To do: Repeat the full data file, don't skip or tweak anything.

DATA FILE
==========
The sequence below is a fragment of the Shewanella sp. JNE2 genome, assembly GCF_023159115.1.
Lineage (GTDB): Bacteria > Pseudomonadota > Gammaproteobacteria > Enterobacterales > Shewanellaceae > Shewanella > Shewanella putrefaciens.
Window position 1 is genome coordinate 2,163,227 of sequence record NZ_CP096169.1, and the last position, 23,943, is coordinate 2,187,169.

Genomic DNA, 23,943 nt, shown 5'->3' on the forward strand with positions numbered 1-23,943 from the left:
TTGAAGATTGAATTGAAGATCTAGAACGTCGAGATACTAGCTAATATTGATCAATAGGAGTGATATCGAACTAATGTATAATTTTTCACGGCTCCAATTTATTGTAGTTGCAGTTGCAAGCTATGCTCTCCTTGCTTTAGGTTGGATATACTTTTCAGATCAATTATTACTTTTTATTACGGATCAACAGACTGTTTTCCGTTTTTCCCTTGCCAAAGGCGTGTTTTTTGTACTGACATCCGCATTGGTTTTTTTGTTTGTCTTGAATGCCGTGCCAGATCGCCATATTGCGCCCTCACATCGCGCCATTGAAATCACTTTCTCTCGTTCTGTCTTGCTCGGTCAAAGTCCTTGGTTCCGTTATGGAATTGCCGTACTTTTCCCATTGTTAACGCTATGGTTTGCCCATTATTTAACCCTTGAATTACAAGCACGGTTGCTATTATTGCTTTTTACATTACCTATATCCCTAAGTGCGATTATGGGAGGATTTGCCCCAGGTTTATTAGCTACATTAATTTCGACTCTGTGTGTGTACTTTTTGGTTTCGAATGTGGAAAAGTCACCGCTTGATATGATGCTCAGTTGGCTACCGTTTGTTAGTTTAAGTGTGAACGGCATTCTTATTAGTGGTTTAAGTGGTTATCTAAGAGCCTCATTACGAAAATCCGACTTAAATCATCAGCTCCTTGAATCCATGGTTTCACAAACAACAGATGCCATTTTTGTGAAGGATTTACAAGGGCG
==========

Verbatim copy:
The sequence below is a fragment of the Shewanella sp. JNE2 genome, assembly GCF_023159115.1.
Lineage (GTDB): Bacteria > Pseudomonadota > Gammaproteobacteria > Enterobacterales > Shewanellaceae > Shewanella > Shewanella putrefaciens.
Window position 1 is genome coordinate 2,163,227 of sequence record NZ_CP096169.1, and the last position, 23,943, is coordinate 2,187,169.

Genomic DNA, 23,943 nt, shown 5'->3' on the forward strand with positions numbered 1-23,943 from the left:
TTGAAGATTGAATTGAAGATCTAGAACGTCGAGATACTAGCTAATATTGATCAATAGGAGTGATATCGAACTAATGTATAATTTTTCACGGCTCCAATTTATTGTAGTTGCAGTTGCAAGCTATGCTCTCCTTGCTTTAGGTTGGATATACTTTTCAGATCAATTATTACTTTTTATTACGGATCAACAGACTGTTTTCCGTTTTTCCCTTGCCAAAGGCGTGTTTTTTGTACTGACATCCGCATTGGTTTTTTTGTTTGTCTTGAATGCCGTGCCAGATCGCCATATTGCGCCCTCACATCGCGCCATTGAAATCACTTTCTCTCGTTCTGTCTTGCTCGGTCAAAGTCCTTGGTTCCGTTATGGAATTGCCGTACTTTTCCCATTGTTAACGCTATGGTTTGCCCATTATTTAACCCTTGAATTACAAGCACGGTTGCTATTATTGCTTTTTACATTACCTATATCCCTAAGTGCGATTATGGGAGGATTTGCCCCAGGTTTATTAGCTACATTAATTTCGACTCTGTGTGTGTACTTTTTGGTTTCGAATGTGGAAAAGTCACCGCTTGATATGATGCTCAGTTGGCTACCGTTTGTTAGTTTAAGTGTGAACGGCATTCTTATTAGTGGTTTAAGTGGTTATCTAAGAGCCTCATTACGAAAATCCGACTTAAATCATCAGCTCCTTGAATCCATGGTTTCACAAACAACAGATGCCATTTTTGTGAAGGATTTACAAGGGCG